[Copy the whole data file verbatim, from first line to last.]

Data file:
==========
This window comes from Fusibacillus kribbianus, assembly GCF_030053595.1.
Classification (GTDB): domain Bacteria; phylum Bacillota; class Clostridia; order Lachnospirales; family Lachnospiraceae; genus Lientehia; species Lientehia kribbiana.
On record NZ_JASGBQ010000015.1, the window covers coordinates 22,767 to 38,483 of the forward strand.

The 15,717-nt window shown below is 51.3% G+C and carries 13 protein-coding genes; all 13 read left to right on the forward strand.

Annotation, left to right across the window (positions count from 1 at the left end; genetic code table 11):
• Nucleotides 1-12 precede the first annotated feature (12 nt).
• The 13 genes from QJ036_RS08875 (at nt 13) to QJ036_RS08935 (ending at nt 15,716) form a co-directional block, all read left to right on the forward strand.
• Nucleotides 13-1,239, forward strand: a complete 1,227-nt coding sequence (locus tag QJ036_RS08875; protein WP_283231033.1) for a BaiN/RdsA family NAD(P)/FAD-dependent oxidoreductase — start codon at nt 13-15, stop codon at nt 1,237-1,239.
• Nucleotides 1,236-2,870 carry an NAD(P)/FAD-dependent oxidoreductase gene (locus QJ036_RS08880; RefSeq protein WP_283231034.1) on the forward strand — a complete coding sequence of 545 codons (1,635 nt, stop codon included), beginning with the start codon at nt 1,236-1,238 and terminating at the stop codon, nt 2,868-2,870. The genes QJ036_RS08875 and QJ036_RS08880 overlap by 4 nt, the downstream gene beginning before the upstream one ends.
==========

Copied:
This window comes from Fusibacillus kribbianus, assembly GCF_030053595.1.
Classification (GTDB): domain Bacteria; phylum Bacillota; class Clostridia; order Lachnospirales; family Lachnospiraceae; genus Lientehia; species Lientehia kribbiana.
On record NZ_JASGBQ010000015.1, the window covers coordinates 22,767 to 38,483 of the forward strand.

The 15,717-nt window shown below is 51.3% G+C and carries 13 protein-coding genes; all 13 read left to right on the forward strand.

Annotation, left to right across the window (positions count from 1 at the left end; genetic code table 11):
• Nucleotides 1-12 precede the first annotated feature (12 nt).
• The 13 genes from QJ036_RS08875 (at nt 13) to QJ036_RS08935 (ending at nt 15,716) form a co-directional block, all read left to right on the forward strand.
• Nucleotides 13-1,239, forward strand: a complete 1,227-nt coding sequence (locus tag QJ036_RS08875; protein WP_283231033.1) for a BaiN/RdsA family NAD(P)/FAD-dependent oxidoreductase — start codon at nt 13-15, stop codon at nt 1,237-1,239.
• Nucleotides 1,236-2,870 carry an NAD(P)/FAD-dependent oxidoreductase gene (locus QJ036_RS08880; RefSeq protein WP_283231034.1) on the forward strand — a complete coding sequence of 545 codons (1,635 nt, stop codon included), beginning with the start codon at nt 1,236-1,238 and terminating at the stop codon, nt 2,868-2,870. The genes QJ036_RS08875 and QJ036_RS08880 overlap by 4 nt, the downstream gene beginning before the upstream one ends.